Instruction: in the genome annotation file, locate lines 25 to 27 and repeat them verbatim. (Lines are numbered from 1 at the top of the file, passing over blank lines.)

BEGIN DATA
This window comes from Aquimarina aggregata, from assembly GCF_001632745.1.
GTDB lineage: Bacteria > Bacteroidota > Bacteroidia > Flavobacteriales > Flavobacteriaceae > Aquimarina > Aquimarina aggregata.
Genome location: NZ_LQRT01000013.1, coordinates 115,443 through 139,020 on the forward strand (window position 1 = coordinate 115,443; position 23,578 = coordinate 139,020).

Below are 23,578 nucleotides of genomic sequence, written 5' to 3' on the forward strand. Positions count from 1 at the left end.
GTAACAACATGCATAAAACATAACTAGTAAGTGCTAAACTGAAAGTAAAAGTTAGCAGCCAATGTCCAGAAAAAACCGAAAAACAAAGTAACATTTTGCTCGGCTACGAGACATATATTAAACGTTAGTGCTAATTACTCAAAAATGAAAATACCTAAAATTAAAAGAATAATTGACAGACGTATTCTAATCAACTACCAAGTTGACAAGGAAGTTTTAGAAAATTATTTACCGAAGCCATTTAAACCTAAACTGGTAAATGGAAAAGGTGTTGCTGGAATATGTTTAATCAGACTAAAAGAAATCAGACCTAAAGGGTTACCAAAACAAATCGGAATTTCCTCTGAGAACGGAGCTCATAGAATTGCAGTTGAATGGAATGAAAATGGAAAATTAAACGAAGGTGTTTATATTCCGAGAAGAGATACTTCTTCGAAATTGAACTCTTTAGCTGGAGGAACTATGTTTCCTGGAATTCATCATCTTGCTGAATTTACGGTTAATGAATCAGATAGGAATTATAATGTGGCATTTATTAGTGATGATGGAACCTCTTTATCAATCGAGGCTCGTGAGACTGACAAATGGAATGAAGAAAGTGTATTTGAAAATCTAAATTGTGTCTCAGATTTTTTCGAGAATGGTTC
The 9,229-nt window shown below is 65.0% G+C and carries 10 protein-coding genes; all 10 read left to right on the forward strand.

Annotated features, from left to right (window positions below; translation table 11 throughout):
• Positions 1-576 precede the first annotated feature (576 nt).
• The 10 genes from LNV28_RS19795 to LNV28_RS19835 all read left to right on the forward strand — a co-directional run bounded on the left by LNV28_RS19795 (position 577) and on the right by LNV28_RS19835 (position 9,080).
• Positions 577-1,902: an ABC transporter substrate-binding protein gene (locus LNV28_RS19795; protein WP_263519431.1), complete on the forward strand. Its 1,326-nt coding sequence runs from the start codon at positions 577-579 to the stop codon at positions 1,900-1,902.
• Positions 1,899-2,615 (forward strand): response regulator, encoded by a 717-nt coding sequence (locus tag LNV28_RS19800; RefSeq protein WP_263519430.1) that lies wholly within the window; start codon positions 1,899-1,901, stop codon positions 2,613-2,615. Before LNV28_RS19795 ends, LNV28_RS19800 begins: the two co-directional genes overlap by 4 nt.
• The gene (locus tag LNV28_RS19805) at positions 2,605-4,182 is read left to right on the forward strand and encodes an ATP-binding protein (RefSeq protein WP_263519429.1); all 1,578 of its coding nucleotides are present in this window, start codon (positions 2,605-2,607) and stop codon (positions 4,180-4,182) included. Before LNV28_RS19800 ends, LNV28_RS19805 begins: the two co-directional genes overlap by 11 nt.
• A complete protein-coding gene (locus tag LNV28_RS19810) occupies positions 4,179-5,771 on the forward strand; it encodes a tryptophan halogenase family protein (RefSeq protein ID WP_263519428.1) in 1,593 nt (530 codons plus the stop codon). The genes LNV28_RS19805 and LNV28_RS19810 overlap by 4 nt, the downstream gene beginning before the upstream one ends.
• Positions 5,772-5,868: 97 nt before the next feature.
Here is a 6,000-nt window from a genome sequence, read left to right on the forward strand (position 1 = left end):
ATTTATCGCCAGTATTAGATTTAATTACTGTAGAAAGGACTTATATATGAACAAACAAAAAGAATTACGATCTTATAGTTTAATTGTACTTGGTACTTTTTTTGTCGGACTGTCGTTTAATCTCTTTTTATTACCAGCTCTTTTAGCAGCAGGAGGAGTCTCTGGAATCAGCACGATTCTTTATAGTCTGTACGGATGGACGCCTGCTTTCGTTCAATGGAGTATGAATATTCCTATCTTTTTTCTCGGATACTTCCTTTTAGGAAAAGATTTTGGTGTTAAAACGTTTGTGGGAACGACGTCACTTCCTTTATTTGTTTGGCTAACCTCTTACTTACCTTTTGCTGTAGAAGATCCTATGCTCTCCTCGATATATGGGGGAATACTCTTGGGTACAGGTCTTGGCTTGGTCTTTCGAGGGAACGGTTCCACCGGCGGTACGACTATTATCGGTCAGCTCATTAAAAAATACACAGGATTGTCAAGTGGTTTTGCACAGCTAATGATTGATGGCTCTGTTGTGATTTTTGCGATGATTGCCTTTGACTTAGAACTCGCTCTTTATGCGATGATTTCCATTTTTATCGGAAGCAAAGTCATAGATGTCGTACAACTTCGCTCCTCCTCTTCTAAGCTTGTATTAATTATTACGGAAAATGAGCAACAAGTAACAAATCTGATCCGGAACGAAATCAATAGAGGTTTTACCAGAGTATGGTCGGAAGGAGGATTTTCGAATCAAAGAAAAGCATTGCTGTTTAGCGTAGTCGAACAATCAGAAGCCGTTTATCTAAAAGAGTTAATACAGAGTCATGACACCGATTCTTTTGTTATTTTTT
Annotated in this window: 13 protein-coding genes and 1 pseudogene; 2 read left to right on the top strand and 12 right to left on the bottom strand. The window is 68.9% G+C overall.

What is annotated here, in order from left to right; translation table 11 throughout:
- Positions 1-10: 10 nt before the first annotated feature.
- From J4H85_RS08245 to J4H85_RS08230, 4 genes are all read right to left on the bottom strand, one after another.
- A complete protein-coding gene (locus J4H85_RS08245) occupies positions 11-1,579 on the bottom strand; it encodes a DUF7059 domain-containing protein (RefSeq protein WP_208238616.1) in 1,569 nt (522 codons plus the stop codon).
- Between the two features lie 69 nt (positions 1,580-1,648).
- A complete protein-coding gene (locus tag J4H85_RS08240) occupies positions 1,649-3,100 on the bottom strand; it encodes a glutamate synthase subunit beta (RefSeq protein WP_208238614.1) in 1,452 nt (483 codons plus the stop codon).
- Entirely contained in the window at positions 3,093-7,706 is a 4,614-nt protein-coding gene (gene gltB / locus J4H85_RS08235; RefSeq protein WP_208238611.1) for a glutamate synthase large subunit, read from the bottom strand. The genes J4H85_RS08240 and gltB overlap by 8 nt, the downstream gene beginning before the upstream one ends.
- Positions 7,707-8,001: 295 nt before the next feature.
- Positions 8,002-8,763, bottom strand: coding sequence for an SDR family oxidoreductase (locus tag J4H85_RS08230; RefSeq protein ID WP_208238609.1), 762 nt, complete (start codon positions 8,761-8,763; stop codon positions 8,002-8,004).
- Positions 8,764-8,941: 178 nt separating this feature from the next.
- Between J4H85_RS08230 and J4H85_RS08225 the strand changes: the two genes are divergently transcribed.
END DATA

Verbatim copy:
- Positions 7,707-8,001: 295 nt before the next feature.
- Positions 8,002-8,763, bottom strand: coding sequence for an SDR family oxidoreductase (locus tag J4H85_RS08230; RefSeq protein ID WP_208238609.1), 762 nt, complete (start codon positions 8,761-8,763; stop codon positions 8,002-8,004).
- Positions 8,764-8,941: 178 nt separating this feature from the next.